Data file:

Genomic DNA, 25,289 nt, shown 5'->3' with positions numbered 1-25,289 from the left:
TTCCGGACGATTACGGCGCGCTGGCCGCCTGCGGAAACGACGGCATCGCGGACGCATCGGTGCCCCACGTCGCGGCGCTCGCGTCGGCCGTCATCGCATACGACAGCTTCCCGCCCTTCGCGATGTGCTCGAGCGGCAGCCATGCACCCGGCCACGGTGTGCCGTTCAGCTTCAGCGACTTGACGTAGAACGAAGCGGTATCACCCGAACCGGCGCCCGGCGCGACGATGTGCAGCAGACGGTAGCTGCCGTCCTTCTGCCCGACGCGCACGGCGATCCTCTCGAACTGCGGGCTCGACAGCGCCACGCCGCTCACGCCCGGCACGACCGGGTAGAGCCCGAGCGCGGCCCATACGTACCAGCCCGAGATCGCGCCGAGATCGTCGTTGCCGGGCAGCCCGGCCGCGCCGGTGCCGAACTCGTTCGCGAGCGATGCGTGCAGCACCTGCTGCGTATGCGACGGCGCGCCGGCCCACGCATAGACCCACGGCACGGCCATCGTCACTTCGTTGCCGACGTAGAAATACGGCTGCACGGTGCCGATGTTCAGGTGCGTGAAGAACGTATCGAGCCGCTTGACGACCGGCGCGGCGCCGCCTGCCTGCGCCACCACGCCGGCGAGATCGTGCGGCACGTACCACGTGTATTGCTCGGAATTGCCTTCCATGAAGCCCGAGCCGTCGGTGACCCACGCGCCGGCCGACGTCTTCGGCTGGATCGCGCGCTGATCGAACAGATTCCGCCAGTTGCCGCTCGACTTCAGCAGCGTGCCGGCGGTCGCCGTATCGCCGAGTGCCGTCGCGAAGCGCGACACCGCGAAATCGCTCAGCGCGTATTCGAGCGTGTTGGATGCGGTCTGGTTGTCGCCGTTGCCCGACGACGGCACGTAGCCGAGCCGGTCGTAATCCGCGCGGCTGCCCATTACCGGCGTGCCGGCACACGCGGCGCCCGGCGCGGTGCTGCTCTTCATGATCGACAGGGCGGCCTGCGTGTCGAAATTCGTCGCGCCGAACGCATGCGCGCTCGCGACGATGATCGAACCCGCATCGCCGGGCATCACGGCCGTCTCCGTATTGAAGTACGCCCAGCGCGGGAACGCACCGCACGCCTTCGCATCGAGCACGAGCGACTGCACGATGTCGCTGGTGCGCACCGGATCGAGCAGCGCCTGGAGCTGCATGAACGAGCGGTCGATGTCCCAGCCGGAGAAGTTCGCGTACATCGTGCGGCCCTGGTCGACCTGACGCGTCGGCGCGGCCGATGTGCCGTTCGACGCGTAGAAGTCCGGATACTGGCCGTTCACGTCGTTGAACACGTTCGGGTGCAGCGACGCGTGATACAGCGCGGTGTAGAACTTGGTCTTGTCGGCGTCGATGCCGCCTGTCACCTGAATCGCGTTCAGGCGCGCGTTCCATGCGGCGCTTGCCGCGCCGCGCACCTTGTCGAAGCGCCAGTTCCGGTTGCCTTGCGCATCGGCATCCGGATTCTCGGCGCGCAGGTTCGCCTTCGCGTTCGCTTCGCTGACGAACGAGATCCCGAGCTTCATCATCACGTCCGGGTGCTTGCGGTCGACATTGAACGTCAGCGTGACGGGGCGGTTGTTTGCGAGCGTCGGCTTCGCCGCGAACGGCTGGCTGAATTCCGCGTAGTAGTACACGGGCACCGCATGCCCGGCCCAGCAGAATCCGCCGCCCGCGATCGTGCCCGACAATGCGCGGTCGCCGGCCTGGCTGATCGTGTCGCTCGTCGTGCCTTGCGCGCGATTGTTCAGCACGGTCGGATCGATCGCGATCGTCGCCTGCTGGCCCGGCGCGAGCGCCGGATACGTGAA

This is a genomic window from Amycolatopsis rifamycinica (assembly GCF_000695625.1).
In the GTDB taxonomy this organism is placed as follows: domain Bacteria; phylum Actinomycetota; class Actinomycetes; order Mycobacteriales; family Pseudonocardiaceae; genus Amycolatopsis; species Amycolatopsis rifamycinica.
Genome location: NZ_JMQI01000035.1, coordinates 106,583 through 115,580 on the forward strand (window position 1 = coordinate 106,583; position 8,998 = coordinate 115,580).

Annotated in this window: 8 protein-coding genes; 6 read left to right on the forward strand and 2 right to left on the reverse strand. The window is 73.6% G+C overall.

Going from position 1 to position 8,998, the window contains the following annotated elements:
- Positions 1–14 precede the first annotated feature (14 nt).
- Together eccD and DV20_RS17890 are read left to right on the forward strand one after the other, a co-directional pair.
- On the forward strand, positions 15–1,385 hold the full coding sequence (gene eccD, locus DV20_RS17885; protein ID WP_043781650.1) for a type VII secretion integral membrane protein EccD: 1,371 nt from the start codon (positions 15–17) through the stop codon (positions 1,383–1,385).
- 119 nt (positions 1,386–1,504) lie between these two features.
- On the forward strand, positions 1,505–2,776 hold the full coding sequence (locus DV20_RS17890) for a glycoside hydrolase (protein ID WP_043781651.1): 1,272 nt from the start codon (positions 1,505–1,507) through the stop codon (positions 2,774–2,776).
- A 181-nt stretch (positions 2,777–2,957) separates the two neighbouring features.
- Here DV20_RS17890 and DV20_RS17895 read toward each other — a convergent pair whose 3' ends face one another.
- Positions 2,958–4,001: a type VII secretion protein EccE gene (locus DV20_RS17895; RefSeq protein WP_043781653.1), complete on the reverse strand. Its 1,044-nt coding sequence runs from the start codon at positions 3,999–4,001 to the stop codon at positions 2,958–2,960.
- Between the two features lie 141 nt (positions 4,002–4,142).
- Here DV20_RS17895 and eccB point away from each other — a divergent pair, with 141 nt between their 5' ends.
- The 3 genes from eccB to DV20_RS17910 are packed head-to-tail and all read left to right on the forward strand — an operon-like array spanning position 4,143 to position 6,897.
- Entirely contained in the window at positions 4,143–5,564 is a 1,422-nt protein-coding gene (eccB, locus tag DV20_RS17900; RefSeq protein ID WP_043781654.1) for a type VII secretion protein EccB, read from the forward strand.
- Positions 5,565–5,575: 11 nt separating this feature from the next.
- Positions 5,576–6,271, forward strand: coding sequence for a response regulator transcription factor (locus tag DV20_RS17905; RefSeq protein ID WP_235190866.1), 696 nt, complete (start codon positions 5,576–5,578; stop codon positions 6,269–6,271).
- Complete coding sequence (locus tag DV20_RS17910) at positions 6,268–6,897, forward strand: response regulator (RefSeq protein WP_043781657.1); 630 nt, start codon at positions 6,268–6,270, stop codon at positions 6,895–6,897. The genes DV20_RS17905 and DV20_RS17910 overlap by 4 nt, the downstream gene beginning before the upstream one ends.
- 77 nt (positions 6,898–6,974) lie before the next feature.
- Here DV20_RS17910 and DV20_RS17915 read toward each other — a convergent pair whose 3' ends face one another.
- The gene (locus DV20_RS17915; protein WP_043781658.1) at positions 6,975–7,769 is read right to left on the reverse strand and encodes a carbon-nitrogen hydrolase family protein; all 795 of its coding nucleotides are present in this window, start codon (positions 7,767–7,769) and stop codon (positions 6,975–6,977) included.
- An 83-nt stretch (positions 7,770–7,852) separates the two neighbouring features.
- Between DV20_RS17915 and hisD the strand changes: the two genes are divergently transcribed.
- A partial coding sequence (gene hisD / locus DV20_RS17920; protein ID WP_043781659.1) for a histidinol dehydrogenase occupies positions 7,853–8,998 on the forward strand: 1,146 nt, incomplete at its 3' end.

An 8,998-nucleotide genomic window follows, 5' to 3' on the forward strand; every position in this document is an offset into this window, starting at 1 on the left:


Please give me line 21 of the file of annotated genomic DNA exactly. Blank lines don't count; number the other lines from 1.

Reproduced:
- Positions 5,576–6,271, forward strand: coding sequence for a response regulator transcription factor (locus tag DV20_RS17905; RefSeq protein ID WP_235190866.1), 696 nt, complete (start codon positions 5,576–5,578; stop codon positions 6,269–6,271).